Barbecue Smokers – Take Your Barbecue Cooking To A higher Level

Sooner or later you’re going to want to know more about barbecue smokers if you’ve a taste for barbecue food. In fact many people believe that true barbecue requires a BBQ smoker.

If you’ve ever been to a restaurant, particularly the pit barbecue type, and eaten smoked ribs or pulled pork you’ll have noticed that the meat just fell apart. The secret to this is cooking at a relatively low temperature for an extended period of time compared to grilled food; low and slow is the term used.

If you’ve a barbecue grill with a hood then it’s possible to try smoking your food with that, or you could make your own smoker, there are a number of plans available if you search.

Most people though buy their backyard BBQ smokers and there are a number of options available. First though, how do barbecue smokers work.

How Do Barbecue Smokers Work?

As mentioned above, the theory behind BBQ smoker cooking is low and slow. This means that the food will be thoroughly cooked but the low heat prevents the food from drying out. And slow can mean anything from 2 hours to 24 hours or more!

But don’t think that a smoker is just for meat, you can cook all sorts of food in one including fish, cheese and fruit.

To avoid confusion, we’re talking about hot smoking here where the food is smoked and cooked at the same time. Not cold smoking which is a method used for preserving food.

In principle all barbecue smokers work in the same manner. The food is placed on a cooking rack away from direct heat. Wood is burned to create the smoke that flows around and flavours the food, while the indirect heat cooks it. It’s a simple as that.

What Types of Fuel Do BBQ Smokers Use?

To create the smoke wood needs to be used, but wood does not necessarily have to be the fuel. In fact comparatively few smokers use wood as fuel.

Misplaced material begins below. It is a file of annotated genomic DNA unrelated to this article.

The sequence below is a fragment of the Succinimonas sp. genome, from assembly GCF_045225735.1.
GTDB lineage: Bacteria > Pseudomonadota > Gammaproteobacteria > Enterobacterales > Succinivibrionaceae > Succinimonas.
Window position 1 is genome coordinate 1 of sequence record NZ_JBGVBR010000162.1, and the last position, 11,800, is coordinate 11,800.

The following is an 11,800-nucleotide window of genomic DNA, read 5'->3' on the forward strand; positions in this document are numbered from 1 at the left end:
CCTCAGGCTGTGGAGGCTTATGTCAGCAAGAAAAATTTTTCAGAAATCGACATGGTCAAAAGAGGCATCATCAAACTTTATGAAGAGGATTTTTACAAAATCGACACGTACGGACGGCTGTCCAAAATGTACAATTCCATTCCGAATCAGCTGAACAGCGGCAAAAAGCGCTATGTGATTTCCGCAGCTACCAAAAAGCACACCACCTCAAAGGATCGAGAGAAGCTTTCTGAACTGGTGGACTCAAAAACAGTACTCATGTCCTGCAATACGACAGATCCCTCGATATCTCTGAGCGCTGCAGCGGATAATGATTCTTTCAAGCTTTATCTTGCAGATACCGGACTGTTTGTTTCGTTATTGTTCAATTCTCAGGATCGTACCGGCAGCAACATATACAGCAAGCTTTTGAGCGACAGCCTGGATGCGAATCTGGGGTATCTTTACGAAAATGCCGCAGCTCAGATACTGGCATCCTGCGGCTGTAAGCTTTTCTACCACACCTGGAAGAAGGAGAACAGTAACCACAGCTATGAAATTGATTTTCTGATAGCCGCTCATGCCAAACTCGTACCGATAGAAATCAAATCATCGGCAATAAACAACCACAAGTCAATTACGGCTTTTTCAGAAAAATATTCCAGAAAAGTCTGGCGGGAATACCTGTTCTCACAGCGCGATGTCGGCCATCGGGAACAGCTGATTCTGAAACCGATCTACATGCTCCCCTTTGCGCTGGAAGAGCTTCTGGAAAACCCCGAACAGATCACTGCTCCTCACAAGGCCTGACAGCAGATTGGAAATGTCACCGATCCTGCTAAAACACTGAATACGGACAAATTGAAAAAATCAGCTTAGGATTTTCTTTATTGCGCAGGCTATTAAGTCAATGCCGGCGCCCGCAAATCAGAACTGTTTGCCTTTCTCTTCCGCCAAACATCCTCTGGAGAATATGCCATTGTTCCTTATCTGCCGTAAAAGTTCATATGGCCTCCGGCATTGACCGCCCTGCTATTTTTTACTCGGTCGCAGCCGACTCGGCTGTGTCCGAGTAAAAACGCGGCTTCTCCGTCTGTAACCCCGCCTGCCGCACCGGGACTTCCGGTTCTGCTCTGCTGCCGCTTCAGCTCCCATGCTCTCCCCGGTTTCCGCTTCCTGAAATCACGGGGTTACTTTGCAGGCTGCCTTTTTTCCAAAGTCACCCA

The most common fuel used is probably charcoal and after that, gas. But you can also buy smokers that use hardwood, electricity or wood pellets for fuel.

Die hards would tell you that for true barbecue the only fuel to use is charcoal. But choose whichever suits you and your pocket the best.

Gas and electricity offer the best ease of use and will be the cleanest, but they are generally more expensive.

Wood pellet grills are electrically controlled but burn wood so might be a good compromise. However they do come at a cost.

What Types of Smoker Can You Buy?

In general there are two varieties of smoker.

Vertical smokers which are bullet shaped with the cooking racks in line above the heat source. To provide indirect heat a water pan is placed between the cooking racks and the heat source. During cooking the water in the pan heats and creates steam which helps keep the food moist and succulent.

Horizontal smokers are similar to a conventional hooded barbecue but mostly have a separate offset chamber for the holding the charcoal and wood. The offset chamber provides the indirect heat.

Barbecue Smoker Grills

Some smokers are sold as barbecue smoker grills implying that they can be used as both a smoker and a conventional barbecue grill. Take care when buying such an item, especially in the budget range, as you may be disappointed in its performance as either a smoker or a grill.

Related articles:

Horizontal Smokers
Vertical Smokers
Treager Grills
Pellet Grills
Wood Pellets
Electric Smokers
Gas Smokers

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